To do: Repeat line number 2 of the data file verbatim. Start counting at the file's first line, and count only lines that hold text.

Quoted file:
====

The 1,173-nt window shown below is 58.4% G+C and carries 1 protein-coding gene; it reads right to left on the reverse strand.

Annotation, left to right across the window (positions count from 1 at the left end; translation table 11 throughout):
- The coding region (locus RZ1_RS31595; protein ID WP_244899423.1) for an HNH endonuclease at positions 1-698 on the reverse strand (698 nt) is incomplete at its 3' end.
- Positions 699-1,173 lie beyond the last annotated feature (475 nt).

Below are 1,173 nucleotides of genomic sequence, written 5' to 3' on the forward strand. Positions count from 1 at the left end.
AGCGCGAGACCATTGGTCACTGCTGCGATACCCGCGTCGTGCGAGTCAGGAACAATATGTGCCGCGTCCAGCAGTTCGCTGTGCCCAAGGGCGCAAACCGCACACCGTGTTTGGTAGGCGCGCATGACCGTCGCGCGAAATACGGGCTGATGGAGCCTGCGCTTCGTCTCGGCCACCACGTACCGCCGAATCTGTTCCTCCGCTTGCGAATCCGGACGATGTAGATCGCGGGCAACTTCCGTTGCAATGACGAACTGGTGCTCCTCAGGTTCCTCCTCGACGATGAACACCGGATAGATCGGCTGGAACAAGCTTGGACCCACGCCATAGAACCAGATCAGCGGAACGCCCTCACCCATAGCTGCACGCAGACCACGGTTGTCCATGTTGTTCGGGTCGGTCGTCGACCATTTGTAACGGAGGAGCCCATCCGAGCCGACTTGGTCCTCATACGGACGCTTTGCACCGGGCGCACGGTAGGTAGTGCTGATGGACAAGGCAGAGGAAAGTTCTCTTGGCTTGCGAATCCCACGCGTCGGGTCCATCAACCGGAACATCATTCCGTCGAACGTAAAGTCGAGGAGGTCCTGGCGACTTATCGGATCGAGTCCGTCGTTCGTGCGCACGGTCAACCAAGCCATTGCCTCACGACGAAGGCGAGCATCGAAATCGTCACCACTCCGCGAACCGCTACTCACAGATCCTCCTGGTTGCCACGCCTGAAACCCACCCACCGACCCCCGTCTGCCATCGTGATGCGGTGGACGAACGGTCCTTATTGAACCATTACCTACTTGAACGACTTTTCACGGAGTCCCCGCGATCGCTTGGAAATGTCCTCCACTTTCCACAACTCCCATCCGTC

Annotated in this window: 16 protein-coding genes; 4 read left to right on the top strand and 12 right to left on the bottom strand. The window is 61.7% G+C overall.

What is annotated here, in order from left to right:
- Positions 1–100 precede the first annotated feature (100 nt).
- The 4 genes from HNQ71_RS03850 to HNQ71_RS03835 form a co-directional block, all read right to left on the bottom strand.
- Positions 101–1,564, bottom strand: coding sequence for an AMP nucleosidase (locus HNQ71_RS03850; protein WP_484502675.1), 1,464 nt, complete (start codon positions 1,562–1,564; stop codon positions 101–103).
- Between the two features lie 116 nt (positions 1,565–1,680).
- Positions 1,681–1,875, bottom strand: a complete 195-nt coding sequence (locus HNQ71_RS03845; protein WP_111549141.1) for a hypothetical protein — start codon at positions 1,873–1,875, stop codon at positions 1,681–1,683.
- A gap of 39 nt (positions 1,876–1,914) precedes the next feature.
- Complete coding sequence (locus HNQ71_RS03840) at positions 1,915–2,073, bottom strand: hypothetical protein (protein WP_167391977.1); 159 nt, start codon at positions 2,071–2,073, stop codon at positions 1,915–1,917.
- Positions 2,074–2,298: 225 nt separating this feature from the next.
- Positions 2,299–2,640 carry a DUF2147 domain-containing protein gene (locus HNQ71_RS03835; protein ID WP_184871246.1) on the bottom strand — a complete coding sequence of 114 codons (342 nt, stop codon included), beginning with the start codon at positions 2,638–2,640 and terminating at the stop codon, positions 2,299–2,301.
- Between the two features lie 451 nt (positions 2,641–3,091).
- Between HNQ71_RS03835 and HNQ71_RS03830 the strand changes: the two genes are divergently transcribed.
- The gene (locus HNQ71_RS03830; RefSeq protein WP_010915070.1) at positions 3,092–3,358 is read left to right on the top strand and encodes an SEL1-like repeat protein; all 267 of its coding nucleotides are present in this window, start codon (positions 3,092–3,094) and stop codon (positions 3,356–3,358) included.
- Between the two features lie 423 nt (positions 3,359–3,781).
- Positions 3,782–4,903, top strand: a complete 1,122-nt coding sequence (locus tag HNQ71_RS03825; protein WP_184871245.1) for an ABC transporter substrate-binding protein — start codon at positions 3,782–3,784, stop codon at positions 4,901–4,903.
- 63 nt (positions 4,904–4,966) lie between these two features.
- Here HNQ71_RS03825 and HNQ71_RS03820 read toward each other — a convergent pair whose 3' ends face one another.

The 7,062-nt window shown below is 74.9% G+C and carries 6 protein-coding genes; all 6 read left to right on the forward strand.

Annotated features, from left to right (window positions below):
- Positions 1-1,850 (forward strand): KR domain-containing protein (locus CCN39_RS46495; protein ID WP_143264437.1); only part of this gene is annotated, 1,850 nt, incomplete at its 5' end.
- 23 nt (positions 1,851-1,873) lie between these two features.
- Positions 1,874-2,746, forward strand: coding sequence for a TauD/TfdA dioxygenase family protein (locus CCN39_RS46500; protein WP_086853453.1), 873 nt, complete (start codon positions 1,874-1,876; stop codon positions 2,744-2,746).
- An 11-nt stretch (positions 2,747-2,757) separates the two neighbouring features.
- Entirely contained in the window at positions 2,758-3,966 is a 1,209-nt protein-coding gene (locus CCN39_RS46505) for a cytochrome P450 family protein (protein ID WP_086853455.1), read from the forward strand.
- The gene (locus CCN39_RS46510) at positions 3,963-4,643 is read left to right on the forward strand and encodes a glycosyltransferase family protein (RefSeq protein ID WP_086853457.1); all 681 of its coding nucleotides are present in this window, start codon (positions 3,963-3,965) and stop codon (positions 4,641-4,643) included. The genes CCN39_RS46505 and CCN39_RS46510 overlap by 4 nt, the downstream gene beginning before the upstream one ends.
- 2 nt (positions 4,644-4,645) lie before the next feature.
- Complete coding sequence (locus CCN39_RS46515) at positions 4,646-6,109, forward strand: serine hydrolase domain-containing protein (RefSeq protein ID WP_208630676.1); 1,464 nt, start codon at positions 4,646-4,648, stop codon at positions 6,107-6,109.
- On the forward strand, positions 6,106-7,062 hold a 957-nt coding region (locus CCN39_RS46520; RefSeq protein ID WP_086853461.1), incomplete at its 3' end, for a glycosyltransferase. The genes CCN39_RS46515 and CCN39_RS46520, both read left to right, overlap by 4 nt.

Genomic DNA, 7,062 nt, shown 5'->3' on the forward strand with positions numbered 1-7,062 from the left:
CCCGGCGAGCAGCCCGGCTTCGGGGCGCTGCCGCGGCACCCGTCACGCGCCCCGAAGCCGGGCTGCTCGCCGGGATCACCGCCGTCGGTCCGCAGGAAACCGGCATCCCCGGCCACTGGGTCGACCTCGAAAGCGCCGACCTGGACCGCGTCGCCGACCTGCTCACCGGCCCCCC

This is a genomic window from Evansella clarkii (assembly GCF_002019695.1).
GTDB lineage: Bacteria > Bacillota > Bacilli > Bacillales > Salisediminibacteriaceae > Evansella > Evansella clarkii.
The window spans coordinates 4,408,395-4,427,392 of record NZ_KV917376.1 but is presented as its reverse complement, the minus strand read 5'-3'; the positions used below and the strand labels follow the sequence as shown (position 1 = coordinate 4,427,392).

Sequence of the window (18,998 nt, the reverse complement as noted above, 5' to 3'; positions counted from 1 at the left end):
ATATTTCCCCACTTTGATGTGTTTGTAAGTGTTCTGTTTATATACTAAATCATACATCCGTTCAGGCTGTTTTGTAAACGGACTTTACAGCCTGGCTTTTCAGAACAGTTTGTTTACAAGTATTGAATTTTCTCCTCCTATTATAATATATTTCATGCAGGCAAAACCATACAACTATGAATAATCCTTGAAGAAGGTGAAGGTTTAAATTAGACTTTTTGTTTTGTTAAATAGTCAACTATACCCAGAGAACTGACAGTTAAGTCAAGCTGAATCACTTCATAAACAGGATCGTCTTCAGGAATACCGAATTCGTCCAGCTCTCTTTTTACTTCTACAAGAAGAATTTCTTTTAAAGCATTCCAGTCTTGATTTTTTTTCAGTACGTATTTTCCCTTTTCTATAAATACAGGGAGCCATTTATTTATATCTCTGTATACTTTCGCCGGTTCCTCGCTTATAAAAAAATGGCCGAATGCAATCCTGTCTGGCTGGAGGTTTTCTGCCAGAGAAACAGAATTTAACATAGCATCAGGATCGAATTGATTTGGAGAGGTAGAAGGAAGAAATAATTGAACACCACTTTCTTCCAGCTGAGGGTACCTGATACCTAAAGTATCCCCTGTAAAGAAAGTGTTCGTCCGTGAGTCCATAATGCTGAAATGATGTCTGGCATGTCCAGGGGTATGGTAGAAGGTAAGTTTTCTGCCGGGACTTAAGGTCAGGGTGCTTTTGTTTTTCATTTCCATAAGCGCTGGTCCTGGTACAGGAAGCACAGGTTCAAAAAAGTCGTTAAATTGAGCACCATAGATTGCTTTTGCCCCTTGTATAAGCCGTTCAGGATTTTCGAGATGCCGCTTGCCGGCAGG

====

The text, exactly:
Annotation, left to right across the window (positions count from 1 at the left end; translation table 11 throughout):